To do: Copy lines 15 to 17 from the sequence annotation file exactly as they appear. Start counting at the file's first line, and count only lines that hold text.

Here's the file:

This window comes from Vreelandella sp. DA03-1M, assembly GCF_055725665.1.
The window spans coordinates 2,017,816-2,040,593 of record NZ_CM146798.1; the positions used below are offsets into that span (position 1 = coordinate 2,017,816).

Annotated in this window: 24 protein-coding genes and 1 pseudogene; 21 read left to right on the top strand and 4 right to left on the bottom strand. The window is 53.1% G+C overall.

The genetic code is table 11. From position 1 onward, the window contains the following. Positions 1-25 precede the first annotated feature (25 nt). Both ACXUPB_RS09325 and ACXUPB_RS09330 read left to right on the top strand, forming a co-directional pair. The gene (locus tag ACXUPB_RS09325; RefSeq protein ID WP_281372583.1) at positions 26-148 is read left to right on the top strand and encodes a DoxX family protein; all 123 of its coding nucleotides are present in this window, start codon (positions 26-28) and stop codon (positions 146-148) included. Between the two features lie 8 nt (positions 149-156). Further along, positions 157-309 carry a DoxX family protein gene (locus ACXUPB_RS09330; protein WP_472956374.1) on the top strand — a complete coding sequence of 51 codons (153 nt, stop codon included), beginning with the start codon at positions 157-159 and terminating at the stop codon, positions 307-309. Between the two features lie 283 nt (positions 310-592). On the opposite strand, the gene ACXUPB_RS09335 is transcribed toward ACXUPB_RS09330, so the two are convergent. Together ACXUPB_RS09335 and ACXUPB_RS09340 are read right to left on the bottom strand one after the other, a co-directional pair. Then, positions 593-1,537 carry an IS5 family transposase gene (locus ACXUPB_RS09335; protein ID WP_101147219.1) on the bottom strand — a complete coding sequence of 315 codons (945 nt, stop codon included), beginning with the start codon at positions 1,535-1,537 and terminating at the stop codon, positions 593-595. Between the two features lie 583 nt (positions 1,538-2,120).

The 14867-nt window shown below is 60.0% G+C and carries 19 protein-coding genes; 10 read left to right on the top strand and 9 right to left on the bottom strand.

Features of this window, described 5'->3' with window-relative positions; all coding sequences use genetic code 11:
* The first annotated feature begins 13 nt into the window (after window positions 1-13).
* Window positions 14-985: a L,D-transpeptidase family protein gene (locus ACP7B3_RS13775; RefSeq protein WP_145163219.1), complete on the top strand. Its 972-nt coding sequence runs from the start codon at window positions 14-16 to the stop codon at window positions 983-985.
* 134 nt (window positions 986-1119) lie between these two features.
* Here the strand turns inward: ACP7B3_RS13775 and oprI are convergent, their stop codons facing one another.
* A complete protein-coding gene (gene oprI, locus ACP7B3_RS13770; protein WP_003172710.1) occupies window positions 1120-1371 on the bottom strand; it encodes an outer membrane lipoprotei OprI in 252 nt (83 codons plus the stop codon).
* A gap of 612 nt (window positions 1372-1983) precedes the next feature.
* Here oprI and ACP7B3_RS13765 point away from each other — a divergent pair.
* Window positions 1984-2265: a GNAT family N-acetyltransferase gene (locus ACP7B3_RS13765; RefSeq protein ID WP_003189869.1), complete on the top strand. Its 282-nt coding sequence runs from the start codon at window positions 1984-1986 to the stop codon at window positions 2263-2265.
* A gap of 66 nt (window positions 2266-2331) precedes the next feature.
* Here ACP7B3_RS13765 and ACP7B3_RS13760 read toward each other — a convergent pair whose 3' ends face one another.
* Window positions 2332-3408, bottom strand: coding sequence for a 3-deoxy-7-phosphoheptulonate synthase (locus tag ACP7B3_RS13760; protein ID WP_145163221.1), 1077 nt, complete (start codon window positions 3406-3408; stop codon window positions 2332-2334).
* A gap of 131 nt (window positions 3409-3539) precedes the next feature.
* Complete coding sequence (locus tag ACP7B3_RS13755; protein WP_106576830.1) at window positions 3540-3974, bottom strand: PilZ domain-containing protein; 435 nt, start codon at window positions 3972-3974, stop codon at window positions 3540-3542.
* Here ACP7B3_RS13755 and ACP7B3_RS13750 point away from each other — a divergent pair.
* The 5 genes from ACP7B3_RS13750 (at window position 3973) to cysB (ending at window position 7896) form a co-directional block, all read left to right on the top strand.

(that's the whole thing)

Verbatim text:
* A gap of 66 nt (window positions 2266-2331) precedes the next feature.
* Here ACP7B3_RS13765 and ACP7B3_RS13760 read toward each other — a convergent pair whose 3' ends face one another.
* Window positions 2332-3408, bottom strand: coding sequence for a 3-deoxy-7-phosphoheptulonate synthase (locus tag ACP7B3_RS13760; protein ID WP_145163221.1), 1077 nt, complete (start codon window positions 3406-3408; stop codon window positions 2332-2334).